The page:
US crude edges up to close at $44.74, but posts 4th straight weekly loss on oversupply concern

A truck drives past pump jacks north of Ufa, Bashkortostan, Russia.
Sergei Karpukhin | Reuters

Oil prices edged up on Friday from 2017 lows, but posted a fourth week of losses as OPEC-led production cuts failed to allay concerns over global oversupply.

Oil prices hit six-month closing lows on Thursday and have tumbled more than 12 percent from late May when producers led by the Organization of the Petroleum Exporting Countries extended a pledge to cut output by 1.8 million barrels per day (bpd) for six months by another nine more months.

U.S. West Texas Intermediate (WTI) crude futures finished Friday's session at $44.74 per barrel, up 28 cents. They were down 2.4 percent on the week.

Brent crude futures were up 41 cents at $47.33 per barrel by 2:34 p.m. ET (1834 GMT). They fell as low as $46.70, the weakest level since May 5, in the previous session.

"It's going to be difficult to have a rally unless there's a disruption or some news from OPEC," said Olivier Jakob, managing director with PetroMatrix.

Oil expected rise after big fall
Oil expected rise after big fall

Non-OPEC member Russia is expected to export 61.2 million tons of oil via pipeline in the third quarter, equivalent to about 5 million bpd, against 60.5 million tons in the second quarter, according to industry sources and Reuters calculations.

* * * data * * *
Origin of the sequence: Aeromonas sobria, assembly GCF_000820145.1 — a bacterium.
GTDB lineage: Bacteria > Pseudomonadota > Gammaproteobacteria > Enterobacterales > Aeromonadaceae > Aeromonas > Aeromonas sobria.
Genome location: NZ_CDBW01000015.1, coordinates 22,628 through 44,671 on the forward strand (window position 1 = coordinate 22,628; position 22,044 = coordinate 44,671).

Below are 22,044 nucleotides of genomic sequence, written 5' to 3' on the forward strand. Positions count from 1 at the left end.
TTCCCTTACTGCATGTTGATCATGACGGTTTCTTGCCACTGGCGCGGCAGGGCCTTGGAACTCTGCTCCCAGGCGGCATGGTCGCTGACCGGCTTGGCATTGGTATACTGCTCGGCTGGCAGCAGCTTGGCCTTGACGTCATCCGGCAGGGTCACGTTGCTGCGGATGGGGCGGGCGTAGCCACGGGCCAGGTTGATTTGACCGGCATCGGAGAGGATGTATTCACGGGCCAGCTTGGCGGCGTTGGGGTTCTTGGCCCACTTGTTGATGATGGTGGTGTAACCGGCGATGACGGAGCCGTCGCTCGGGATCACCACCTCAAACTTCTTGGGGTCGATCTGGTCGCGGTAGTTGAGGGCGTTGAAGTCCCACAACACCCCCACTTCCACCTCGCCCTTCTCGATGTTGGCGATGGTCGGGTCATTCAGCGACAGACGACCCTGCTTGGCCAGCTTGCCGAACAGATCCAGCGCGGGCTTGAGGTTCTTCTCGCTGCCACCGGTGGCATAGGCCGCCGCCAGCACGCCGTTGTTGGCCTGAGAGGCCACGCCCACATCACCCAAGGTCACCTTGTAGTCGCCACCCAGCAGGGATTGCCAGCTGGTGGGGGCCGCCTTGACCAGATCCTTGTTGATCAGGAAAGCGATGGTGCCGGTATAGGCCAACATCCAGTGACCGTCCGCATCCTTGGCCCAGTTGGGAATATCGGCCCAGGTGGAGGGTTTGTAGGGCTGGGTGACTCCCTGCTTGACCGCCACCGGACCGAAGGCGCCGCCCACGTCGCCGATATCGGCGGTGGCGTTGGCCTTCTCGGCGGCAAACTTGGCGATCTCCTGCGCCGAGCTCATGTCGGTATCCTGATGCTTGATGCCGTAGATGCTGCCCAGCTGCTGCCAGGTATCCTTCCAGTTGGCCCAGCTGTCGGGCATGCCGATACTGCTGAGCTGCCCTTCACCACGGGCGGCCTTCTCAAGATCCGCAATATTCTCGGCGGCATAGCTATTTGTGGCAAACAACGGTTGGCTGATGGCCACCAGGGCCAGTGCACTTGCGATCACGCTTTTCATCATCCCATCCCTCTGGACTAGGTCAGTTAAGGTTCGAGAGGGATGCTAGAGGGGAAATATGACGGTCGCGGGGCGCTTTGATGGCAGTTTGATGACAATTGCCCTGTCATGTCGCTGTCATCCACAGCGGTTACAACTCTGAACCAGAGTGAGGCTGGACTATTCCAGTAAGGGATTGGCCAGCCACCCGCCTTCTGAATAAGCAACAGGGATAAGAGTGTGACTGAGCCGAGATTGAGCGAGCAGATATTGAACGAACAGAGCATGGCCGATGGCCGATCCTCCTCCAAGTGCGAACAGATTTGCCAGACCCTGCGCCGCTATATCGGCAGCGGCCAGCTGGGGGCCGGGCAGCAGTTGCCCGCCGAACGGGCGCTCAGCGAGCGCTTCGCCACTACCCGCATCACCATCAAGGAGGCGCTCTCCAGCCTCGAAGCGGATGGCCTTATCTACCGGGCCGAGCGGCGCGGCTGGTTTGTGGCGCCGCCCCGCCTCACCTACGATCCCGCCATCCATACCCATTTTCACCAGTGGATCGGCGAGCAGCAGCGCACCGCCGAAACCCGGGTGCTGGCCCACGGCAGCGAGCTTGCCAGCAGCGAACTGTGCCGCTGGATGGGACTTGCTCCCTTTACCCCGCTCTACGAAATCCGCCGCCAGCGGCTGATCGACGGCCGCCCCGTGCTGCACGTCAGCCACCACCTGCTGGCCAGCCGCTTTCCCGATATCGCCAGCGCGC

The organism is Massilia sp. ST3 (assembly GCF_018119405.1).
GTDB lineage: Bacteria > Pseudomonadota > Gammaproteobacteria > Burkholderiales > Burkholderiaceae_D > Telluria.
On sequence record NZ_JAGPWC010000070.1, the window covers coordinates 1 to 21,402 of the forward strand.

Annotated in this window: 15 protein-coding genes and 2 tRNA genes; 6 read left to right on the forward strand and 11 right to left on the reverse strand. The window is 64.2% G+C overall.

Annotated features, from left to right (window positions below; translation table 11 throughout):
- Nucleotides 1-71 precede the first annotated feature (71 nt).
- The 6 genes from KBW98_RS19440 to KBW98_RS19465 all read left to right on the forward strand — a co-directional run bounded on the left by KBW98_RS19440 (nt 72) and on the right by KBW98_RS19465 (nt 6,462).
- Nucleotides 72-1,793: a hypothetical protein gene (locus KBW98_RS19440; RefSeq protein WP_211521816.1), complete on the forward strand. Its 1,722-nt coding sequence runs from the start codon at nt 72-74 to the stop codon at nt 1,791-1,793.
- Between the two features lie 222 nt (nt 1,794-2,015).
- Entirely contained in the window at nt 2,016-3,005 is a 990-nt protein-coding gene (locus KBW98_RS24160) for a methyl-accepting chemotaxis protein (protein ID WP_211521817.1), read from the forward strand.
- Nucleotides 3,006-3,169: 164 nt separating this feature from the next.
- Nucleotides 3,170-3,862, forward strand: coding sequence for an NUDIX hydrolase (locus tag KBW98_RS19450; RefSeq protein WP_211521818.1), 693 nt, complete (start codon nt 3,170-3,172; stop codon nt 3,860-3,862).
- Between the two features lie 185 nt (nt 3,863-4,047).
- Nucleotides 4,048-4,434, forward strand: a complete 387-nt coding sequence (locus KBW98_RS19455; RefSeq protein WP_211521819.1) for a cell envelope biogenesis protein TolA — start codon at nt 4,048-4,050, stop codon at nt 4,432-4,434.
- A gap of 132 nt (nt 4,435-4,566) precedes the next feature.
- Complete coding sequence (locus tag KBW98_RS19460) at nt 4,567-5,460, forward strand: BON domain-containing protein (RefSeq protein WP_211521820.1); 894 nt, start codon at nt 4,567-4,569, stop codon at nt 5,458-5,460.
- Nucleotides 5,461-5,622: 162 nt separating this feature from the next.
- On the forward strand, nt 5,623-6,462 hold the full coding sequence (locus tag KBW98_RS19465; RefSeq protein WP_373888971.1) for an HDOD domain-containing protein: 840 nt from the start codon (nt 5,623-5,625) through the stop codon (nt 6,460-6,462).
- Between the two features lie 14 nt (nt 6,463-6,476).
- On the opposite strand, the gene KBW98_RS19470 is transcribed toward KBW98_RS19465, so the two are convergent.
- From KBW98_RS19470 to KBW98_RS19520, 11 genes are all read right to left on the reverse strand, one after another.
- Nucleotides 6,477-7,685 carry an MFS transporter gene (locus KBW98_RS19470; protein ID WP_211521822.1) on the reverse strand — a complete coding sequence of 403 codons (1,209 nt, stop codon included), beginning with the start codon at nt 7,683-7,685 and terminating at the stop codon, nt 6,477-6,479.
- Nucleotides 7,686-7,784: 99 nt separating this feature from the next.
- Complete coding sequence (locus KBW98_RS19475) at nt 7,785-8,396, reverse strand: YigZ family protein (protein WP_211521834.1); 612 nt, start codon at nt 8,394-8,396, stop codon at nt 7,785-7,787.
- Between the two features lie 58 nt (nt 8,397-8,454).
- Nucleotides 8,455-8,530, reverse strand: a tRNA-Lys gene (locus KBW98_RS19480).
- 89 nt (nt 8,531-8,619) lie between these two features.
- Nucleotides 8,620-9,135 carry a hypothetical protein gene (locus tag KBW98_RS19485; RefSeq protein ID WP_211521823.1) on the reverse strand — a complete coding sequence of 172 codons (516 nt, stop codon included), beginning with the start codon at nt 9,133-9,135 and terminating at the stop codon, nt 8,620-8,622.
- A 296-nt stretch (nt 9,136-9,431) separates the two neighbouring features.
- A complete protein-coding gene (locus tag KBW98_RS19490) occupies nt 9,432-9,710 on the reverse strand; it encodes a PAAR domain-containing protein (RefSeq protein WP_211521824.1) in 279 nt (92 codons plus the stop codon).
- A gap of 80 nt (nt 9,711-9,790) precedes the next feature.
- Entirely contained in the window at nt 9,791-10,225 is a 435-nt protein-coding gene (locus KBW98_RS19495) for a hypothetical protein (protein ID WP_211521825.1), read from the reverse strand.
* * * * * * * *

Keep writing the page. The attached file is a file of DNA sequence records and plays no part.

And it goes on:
Kazakhstan, which agreed to cut supplies last year as part of the non-OPEC bloc, said it would reduce production in June and July after overproducing for three months in a row.

But OPEC members Nigeria and Libya, which are exempt from the deal, have increased exports as they bounce back from supply disruptions caused by protests, rebel activity and mismanagement.

In latest sign of crude glut, aging supertankers are being used to store unsold oil off Singapore and Malaysia.

Rising U.S. crude output has also undermined the impact of OPEC-led cuts, as production has risen more than 10 percent in the past year.

Reasons for the drop in oil
Reasons for the drop in oil

Data from the U.S. Energy Information Administration (EIA) this week showing growing gasoline stocks and shaky demand, despite the peak summer driving season, sent prices tumbling.

The number of U.S. oil drilling rigs in operation rose by 6 to 747 in the week to June 16, oilfield services firm Baker Hughes reported on Friday. Drillers added rigs for a 22nd consecutive week as part of a year-long recovery after prices pulled back from a two-year rout to above $50.

However, the pace of additions have slowed and lower oil prices are set to test U.S. shale drillers.

Eight prominent hedge funds have reduced the size of their positions in ten of the top shale firms in the Permian, the largest U.S. oilfield, by over $400 million, concerned that producers are pumping oil so fast they will undo the nascent recovery in the industry.

— CNBC's Tom DiChristopher contributed to this story.